Martha Randolph Carr Martha Randolph Carr, 3/16/2009 [Archive]

Credit Comes Due

Credit Comes Due

By Martha Randolph Carr

There is a common perception in America that most of us live beyond our means with credit cards financing the party. However, the newly released Federal Reserve Board's Survey of Consumer Finances for 2007 tells a different story. According to their results it's easy to see that the middle class has been steadily increasing their consumer debt in order to keep up with inflation.

An easy translation of that is the average Joe is using his Visa card to pay the light bill and keep his family fed. He's not partying but trying to find a way to live from day to day. That news has real repercussions for what the next roll-out of bad news and blow to our already battered confidence in the economy is most likely going to be.

The Fed's survey, which is taken from a carefully selected cross-section of 4,500 consumers, shows that since the last reading in 2004 median family incomes dropped slightly for middle income Americans, particularly those headed by a single parent. Average incomes for the wealthiest 10 percent rose substantially by 8.5 percent.

The mean amount of credit card debt being carried by individuals rose 25 percent from $3,000 to $7,300, a much faster rate of increase than in previous years. That doesn't sound significant enough until all the pieces start to come together.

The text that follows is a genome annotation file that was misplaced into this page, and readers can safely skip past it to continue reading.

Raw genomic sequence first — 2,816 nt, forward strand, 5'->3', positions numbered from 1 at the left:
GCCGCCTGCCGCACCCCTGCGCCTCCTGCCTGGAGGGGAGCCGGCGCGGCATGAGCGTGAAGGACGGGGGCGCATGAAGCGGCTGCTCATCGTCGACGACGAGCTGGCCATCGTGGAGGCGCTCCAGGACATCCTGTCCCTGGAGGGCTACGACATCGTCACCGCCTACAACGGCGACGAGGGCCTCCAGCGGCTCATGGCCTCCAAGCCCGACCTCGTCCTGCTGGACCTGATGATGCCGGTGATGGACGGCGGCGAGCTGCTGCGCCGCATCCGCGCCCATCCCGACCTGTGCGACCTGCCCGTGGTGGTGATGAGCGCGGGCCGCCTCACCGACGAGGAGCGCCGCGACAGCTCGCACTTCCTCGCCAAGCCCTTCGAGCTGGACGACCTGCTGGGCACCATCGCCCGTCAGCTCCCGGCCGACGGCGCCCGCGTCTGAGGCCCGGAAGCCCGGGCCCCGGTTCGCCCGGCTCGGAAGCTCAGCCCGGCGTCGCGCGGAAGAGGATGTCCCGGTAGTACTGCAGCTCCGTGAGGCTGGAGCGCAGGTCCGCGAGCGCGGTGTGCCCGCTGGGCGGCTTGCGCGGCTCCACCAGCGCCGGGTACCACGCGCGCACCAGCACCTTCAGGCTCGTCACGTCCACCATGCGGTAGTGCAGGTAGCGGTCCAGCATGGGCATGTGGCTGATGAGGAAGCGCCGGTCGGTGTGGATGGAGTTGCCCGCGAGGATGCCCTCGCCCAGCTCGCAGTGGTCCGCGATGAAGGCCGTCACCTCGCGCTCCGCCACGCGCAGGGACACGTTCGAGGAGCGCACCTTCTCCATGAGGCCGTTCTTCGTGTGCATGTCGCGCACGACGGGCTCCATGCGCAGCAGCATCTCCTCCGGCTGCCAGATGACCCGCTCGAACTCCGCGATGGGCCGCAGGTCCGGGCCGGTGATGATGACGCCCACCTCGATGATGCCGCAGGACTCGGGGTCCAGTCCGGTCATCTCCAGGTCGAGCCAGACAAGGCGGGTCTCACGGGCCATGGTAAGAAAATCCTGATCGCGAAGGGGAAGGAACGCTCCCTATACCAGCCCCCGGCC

The survey noted that the majority of the credit card debt has shifted from stand-alone companies, such as Capital One, to 87.1 percent being held by commercial banks. Those are the very same banks that the Feds have been working with to ferret out poisonous mortgage debt. Commercial banks that are doing well also made the same decision to not lend short-term consumer debt in large quantities to high-risk people. That means that the debt that is most likely to go unpaid is sitting with the same banks that are already in trouble.

Also, most consumers in the middle income category reported that they were saving less than one percent, which makes sense if it's already taking a credit card to pay for the basics of life.

So the picture that's forming is an average voter who has a family to support but fewer real dollars in order to accomplish the feat and vital credit sources that have quickly disappeared except for the bill with no monetary reserve to get through a tight year.

Add on top of that the climbing unemployment rate of this very same group. It becomes easy to see the very real likelihood that a lot of the retail debt now held by weakened commercial banks will go unpaid. Consumers will choose paying for pretty much anything else before catching up the credit card debt when there isn't enough to cover all of the essentials. A damaged credit report will stop being seen as enough incentive if there's a risk of foreclosure on the house or the phone being disconnected.

Banks will start to make hard decisions about covering the debt owed to the retailers who accepted in good faith the bank-generated credit card. It all starts to roll downhill again.